Winding up an SMSF before 30 June? Avoid these pitfalls
If your client has decided to wind up their SMSF, it’s vital that you’re both aware of potential traps in the process.
- If pensions are to be fully commuted, a pro-rata payment of the final year’s minimum must be made first.
- When you wind up an SMSF fund, all the fund assets must be sold or transferred in-specie.
- When it isn’t feasible for an SMSF to follow the normal wind-up process, trustees should ask the ATO for help.
Being aware of the potential traps in winding up an SMSF means you can avoid unnecessary costs and complexity. Here are five that we see year after year…
1. Pensions must be paid “up to date” before they are commuted
Where pensions are to be fully commuted (that is, the entire balance of the SMSF is drawn as a lump sum), a pro-rata payment of the final year’s minimum must be made first.
2. Disposal of assets will be a CGT event
Even in the current market, many SMSFs are sitting on substantial unrealised gains. When you wind up a fund, all the fund assets must be sold (either on market or transferred in-specie to the members or another fund). One of our relationship managers recently worked with an accountant in regional Queensland who hadn’t realised that transferring assets in-specie still triggered a capital gains tax (CGT) event.
“Even in the current market, many SMSFs are sitting on substantial unrealised gains.”
If multiple assets are being transferred in-specie, one of the time savers I’ve learned in 20-plus years working in super is to encourage trustees/advisers to ensure all transactions happen on the same day to minimise paperwork.
3. Pension commutations and exempt income
At last year’s Heffron intensive training day for accountants and advisers, we got a lot of questions about winding up pension funds. One of our most popular tips was why it is sometimes preferable to commute a pension only partially, before rolling over (or paying out) the majority of the account and making a final pension payment.
When a pension is fully commuted, the commutation causes the pension to end. If the commutation is made by in-specie asset transfer, the CGT event happens when the fund is no longer providing retirement phase pensions. Depending on the method allowed to calculate the fund’s tax exemption, for some funds, this can mean any gains are fully taxable.
If the retirement phase pension was only partially commuted, however, the pension would not cease and the fund’s income would remain exempt from tax.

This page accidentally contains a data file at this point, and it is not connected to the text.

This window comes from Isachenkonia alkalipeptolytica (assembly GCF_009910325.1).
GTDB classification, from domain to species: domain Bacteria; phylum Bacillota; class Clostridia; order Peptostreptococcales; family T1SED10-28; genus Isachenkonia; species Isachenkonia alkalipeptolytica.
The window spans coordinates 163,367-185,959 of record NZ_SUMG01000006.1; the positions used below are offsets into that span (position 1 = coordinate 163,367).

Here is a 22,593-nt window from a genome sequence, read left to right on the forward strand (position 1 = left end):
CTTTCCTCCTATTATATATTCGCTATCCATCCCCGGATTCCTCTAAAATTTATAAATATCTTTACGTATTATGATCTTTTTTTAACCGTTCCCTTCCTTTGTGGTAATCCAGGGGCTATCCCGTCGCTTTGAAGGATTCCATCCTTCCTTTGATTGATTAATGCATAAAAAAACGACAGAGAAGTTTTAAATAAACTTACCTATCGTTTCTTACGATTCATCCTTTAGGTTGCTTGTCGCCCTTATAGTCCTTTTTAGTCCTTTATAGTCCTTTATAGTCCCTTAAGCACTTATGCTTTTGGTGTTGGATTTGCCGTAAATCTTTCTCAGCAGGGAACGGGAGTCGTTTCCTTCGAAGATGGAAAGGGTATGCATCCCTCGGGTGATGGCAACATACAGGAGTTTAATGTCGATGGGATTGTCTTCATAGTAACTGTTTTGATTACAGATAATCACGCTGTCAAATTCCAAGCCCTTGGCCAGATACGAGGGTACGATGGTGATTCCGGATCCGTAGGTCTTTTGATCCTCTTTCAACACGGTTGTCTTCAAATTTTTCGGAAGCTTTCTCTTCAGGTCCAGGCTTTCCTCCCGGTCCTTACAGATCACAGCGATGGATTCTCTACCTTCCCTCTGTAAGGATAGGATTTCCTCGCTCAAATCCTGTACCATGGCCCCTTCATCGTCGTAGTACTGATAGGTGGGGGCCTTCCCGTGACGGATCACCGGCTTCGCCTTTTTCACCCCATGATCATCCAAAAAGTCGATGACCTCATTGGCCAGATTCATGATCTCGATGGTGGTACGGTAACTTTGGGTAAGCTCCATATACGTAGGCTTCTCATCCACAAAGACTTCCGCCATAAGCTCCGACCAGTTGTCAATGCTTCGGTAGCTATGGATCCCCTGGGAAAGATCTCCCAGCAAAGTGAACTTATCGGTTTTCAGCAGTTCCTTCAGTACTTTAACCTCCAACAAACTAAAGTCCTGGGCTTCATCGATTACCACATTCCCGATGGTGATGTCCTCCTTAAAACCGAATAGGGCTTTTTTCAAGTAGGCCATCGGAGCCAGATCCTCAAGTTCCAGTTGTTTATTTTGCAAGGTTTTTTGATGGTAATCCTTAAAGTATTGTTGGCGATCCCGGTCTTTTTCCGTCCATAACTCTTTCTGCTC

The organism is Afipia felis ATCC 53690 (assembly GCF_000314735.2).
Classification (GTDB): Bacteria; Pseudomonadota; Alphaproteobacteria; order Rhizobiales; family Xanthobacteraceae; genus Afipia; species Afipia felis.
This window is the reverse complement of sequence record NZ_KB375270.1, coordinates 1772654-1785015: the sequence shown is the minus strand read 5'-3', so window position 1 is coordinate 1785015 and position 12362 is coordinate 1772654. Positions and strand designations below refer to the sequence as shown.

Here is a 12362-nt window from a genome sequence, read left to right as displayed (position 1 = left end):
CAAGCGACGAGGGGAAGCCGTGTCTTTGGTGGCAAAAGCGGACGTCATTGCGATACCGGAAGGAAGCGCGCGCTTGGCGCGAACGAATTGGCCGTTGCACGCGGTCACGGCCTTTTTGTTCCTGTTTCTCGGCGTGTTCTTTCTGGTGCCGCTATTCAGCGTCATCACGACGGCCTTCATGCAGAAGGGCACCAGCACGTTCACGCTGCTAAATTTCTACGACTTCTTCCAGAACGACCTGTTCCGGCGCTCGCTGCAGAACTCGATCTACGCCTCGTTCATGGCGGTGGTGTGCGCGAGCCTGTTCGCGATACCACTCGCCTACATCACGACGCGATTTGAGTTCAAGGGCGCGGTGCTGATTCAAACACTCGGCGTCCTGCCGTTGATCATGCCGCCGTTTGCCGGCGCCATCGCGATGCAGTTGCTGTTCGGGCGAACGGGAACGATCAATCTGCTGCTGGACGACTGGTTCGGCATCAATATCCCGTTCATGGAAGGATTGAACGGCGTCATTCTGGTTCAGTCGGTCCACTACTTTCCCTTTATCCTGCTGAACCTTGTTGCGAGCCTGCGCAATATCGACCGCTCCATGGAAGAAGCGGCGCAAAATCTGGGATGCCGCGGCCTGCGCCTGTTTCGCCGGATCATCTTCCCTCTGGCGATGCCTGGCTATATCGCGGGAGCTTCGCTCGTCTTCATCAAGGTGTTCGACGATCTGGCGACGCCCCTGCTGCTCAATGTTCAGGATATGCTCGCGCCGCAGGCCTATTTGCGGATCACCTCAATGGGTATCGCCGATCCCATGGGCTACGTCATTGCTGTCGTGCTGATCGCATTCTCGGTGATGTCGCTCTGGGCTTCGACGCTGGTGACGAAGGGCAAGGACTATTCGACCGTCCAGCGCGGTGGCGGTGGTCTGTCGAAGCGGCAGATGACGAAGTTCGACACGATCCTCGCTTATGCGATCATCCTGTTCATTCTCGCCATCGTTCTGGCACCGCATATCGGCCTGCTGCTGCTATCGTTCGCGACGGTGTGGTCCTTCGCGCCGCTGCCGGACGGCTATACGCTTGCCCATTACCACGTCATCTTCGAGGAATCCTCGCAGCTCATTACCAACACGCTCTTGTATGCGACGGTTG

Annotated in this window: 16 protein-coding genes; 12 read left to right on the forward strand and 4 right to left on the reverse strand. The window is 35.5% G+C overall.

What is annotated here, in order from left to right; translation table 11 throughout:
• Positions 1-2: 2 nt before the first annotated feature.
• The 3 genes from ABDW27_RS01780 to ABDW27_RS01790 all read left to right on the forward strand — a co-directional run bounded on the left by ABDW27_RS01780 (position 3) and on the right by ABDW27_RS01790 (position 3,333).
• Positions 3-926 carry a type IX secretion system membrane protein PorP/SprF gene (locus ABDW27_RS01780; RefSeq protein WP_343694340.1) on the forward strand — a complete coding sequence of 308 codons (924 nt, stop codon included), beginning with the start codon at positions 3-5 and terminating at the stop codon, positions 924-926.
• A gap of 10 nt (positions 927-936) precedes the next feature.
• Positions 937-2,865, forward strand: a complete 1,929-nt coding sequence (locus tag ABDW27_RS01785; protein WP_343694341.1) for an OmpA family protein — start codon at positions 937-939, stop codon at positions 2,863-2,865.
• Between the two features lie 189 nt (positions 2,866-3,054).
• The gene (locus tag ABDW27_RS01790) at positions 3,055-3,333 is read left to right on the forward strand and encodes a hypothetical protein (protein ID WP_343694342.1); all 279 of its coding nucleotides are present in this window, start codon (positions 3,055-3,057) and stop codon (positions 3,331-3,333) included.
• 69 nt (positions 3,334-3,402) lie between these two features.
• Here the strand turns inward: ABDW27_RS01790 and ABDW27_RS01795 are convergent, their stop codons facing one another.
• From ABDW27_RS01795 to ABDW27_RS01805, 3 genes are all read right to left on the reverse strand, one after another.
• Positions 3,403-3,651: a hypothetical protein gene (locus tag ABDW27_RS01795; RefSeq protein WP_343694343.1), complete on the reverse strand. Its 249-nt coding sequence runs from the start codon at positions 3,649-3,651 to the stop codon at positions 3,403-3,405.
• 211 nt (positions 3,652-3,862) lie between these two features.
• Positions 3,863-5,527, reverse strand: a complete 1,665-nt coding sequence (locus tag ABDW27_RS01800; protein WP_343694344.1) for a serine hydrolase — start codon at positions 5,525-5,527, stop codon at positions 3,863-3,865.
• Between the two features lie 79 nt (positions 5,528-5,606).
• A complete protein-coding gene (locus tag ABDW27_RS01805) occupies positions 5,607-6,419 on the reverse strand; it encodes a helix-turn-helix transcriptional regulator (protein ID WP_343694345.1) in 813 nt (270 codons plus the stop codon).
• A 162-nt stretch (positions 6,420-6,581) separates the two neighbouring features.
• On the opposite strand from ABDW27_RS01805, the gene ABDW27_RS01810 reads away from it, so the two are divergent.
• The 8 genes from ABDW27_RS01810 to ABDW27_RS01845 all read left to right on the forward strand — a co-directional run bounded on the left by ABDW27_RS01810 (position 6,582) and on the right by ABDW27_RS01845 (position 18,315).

4. Tax refunds
Rather than tax being payable on lodgement of the fund’s final return, many SMSFs are due a tax refund for their final year because their franking credits exceed the fund’s normal tax payable. It’s not always necessary for this refund to be received before the fund can be wound up.
If the refund amount can be reliably calculated, the accountant usually accrues into the final year accounts both the refund and how that amount will eventually be paid as a member benefit (eg, pension payment, rollover to another fund).
When the refund is received (after lodgement of the final return), the refund should be immediately transferred out of the fund and the bank account closed.
However, if the refund cannot be reliably calculated (eg, because the fund held investments in managed funds in the final year and the managed fund can’t provide an estimate of the amount of any franking credits, tax-free/tax-deferred amounts, etc), then the fund may need to continue past 30 June.
We worked with a Sydney accountant recently who thought he wouldn’t be able to wind up the fund before 30 June. The most appropriate outcome, however, was to instead treat the distributions as fully taxable and not claim any credits because the “lost” refund was less than the cost of running the fund into next year.
5. ATO assistance to wind up
Sometimes it may not be feasible for an SMSF to follow the normal wind-up process and the trustees should approach the Australian Taxation Office (ATO) for help. Our technical team recently worked with an Adelaide fund whose SMSF investments had unfortunately failed. Returns were due but there were insufficient fund assets to pay accounting/audit fees. The trustees were in an impossible position – unable to pay for the assistance they required to lodge outstanding returns and wind up the fund.
Such issues are further compounded where compliance problems are involved (eg, benefits taken illegally). Trustees in this position should consider approaching the ATO for assistance in managing the wind-up process. The ATO, on this occasion, allowed the trustees to wind up the SMSF without preparing financial statements or lodging outstanding returns.
Find out more:
There are quite a few other traps and explanations about winding up SMSFs that we couldn’t squeeze into this article. You can read about them on the Heffron blog: https://www.heffron.com.au/news/winding-up-an-smsf-before-30-june.